Figure 2. Detection of Activated Receptor Tyrosine Kinases (RTKs) in Glioma Cell Lines using the Proteome Profiler Human Phospho-RTK Antibody Array.
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Figure 2. Detection of Activated Receptor Tyrosine Kinases (RTKs) in Glioma Cell Lines using the Proteome Profiler Human Phospho-RTK Antibody Array. A. Stommel et al. assessed the phosphorylation of 42 different receptor tyrosine kinases (RTKs) in whole cell extracts prepared from the indicated glioma cell lines using the Proteome Profiler Human Phospho-RTK Array Kit (Catalog # ARY001B). B. RTK phosphorylation was assessed in whole cell extracts from cultured SF767 or LN340 glioma cells (bottom) or in xenograft tumors derived from these cell lines (top) using the Human Phospho-RTK Array. Activated RTKs are indicated at the bottom. [Figure from Stommel, J.A. et al. (2007) Science 318:287. Reprinted with permission from AAAS.]

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Figure 3. Detection of Phosphorylated RTKs in Gefitinib-Resistant NSCLCs. RTK phosphorylation in control (HCC827) and gefitinib-resistant (HCC827 GR5) non-small cell lung cancers (NSCLCs), in the absence (left) or presence (right) of gefitinib treatment, was determined by Engelman et al. using the Proteome Profiler Human Phospho-RTK Array Kit (Catalog # ARY001B). Spots representing the relative levels of phosphorylated EGF R, ErbB3 and Met (HGF R) are indicated by the arrows. [Figure from Engelman, J.A. et al. (2007) Science 316:1039. Reprinted with permission from AAAS.]

A similar approach was used by Eckstein et al. at the Stiftung Center for Advanced European Studies and Research in Germany to identify mechanisms mediating cisplatin resistance in breast cancer.3 Lysates from engineered cisplatin-resistant MCF-7 cells were incubated with the Phospho-RTK Array and drug resistance was found to be de­pendent on mechanisms involving EGFR and ErbB2 phosphoryla­tion. Intracellular signaling molecules activated as a result of EGF R or ErbB2 phosphorylation were subsequently assessed using R&D Systems Proteome Profiler Human Phospho-MAPK Antibody Array Kit (Catalog # ARY002B). This analysis revealed that ERK1 (T202/Y204) and Akt1 (S473) are highly phosphorylated in cisplatin-resistant MCF-7 cells. Further investigation demonstrated that the develop­ment of cisplatin resistance correlates with increased expression of the EGF R/ErbB ligand, Amphiregulin, which activates PI 3-K/Akt signaling pathways. These findings may open new avenues of research in the pursuit of alternative treatment options for cisplatin-resistant breast cancers.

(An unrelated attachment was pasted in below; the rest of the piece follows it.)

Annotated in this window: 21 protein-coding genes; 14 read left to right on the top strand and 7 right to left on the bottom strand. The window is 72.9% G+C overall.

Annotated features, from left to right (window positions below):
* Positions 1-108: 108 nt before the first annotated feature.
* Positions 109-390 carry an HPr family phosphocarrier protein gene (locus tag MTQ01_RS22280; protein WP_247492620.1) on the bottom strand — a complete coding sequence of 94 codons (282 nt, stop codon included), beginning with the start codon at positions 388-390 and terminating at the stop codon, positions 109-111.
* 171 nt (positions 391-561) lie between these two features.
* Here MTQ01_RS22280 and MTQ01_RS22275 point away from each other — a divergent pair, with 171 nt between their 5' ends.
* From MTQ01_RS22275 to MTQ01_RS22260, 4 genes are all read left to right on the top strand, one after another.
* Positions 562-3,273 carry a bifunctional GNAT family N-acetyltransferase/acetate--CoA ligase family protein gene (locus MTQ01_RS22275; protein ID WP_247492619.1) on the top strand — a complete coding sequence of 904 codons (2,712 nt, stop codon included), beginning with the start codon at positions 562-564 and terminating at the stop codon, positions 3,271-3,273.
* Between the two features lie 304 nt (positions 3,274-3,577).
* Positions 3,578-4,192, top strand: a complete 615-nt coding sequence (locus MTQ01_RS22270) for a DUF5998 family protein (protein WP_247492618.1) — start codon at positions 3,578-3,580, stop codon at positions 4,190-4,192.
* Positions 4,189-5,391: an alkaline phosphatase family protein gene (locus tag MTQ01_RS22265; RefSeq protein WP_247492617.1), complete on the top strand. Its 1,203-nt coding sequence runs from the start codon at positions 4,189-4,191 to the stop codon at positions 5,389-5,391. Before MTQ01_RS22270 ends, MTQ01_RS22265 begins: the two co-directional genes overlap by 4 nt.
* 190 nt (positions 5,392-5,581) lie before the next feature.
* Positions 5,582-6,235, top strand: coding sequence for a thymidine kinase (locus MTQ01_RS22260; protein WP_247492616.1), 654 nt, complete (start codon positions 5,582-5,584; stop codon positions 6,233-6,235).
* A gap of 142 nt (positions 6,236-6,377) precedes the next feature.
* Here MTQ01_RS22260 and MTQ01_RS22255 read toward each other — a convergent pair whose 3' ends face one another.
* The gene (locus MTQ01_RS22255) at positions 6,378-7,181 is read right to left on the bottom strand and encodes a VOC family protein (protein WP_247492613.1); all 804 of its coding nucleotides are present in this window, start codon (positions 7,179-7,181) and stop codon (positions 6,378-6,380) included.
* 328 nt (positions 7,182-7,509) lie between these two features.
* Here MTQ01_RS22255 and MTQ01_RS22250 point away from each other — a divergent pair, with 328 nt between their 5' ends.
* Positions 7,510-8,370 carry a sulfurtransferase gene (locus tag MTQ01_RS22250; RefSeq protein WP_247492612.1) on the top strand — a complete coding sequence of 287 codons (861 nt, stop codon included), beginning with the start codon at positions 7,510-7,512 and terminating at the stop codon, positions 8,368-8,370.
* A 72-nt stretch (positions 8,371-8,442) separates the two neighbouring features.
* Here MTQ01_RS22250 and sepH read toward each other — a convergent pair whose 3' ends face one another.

As these recent studies show, antibody arrays simplify the screening process required to identify proteins or pathways involved in establishing specific cellular phenotypes. By monitoring changes in protein levels and/or post-translational modifications of several proteins simultaneously, molecules of interest can be rapidly identified and targeted for further study. In addition to the Phospho-RTK and Phospho-MAPK Array Kits, arrays are also available for profiling other cancer-related processes such as angiogenesis and apoptosis. Please visit our Proteome Profiler page for more information.


  1. Stommel, J.A. et al. (2007) Science 318:287.
  2. Engelman, J.A. et al. (2007) Science 316:1039.
  3. Eckstein, N. et al. (2008) J. Biol. Chem. 283:739.